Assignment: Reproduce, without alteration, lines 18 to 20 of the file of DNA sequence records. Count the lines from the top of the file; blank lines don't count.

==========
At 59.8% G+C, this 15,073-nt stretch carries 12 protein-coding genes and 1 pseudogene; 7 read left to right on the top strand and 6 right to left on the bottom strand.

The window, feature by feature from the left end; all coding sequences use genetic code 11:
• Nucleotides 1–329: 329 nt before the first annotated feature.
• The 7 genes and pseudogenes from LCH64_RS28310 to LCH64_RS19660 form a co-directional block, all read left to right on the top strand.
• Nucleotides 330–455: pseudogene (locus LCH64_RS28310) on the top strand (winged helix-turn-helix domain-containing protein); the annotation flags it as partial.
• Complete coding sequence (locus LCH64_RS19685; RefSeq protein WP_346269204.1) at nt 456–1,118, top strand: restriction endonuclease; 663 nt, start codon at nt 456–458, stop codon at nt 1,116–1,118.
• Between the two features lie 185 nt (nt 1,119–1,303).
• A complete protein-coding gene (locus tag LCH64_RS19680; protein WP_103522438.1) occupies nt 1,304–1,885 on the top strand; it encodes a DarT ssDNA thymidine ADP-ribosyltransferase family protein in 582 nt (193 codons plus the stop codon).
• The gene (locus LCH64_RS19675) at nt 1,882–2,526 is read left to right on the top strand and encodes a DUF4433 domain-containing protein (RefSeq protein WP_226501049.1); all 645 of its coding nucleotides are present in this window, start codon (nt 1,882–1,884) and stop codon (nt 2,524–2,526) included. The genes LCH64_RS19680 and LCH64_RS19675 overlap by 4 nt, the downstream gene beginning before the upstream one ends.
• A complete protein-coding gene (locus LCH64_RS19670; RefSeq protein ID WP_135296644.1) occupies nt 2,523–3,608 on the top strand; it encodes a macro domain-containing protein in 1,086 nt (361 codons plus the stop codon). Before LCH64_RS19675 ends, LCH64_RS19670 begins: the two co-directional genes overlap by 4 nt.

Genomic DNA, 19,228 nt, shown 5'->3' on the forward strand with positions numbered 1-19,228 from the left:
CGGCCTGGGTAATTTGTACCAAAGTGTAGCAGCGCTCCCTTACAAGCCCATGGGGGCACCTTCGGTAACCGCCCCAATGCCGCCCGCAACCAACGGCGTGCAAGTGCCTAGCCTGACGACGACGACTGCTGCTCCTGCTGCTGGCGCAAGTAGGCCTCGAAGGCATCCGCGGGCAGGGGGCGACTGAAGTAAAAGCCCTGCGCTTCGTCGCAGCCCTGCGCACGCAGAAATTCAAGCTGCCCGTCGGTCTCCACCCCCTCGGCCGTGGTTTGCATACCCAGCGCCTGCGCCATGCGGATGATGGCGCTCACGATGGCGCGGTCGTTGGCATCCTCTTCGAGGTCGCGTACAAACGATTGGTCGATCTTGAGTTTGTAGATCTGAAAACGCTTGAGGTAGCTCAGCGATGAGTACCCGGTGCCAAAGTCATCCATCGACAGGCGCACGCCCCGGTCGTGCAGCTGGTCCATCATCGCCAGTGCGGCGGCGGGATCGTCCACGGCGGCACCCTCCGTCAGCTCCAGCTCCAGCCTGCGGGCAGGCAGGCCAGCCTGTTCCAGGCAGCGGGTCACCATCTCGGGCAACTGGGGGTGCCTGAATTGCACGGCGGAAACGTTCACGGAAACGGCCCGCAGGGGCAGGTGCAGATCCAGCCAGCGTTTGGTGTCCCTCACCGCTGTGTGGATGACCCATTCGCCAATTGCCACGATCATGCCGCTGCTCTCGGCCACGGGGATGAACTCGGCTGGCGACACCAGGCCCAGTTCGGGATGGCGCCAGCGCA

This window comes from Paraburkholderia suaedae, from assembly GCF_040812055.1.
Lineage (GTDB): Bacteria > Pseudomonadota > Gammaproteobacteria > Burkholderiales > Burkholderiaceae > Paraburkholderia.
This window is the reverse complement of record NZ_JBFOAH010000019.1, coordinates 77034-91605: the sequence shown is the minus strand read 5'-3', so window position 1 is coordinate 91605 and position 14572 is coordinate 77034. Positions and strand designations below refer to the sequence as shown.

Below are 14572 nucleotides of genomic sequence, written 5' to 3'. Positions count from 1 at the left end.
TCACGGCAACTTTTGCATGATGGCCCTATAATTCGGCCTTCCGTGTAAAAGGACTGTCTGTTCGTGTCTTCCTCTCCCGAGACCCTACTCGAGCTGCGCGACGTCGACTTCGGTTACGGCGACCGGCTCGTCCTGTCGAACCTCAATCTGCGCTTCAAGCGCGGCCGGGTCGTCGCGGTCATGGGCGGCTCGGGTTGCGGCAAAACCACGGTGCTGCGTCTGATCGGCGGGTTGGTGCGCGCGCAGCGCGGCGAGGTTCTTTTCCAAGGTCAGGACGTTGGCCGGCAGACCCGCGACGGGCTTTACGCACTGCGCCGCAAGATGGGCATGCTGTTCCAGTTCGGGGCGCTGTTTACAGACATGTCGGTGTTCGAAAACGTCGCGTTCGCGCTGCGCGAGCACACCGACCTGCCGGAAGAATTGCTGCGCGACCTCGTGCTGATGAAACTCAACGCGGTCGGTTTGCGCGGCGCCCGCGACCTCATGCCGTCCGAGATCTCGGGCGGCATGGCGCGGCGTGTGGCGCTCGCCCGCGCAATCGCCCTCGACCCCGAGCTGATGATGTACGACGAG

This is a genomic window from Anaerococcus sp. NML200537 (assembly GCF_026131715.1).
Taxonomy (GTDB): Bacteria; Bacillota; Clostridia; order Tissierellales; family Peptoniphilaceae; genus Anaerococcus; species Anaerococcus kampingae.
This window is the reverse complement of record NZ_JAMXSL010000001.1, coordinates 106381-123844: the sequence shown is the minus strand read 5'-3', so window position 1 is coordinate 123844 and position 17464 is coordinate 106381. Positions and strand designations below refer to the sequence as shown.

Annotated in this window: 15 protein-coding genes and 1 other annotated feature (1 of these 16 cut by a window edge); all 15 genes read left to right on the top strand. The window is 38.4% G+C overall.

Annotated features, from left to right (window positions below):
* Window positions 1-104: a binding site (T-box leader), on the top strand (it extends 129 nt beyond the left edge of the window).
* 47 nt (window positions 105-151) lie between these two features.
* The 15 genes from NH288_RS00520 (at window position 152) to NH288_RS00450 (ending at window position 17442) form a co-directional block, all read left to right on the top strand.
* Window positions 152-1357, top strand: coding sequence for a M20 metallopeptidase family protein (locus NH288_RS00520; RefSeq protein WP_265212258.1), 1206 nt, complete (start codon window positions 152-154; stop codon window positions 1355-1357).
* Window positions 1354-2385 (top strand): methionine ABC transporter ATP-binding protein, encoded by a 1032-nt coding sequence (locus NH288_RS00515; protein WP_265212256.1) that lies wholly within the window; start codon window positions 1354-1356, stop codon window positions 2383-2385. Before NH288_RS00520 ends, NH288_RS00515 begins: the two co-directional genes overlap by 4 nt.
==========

This is a genomic window from Anaerococcus sp. NML200537 (assembly GCF_026131715.1).
Taxonomy (GTDB): Bacteria; Bacillota; Clostridia; order Tissierellales; family Peptoniphilaceae; genus Anaerococcus; species Anaerococcus kampingae.
This window is the reverse complement of record NZ_JAMXSL010000001.1, coordinates 106381-123844: the sequence shown is the minus strand read 5'-3', so window position 1 is coordinate 123844 and position 17464 is coordinate 106381. Positions and strand designations below refer to the sequence as shown.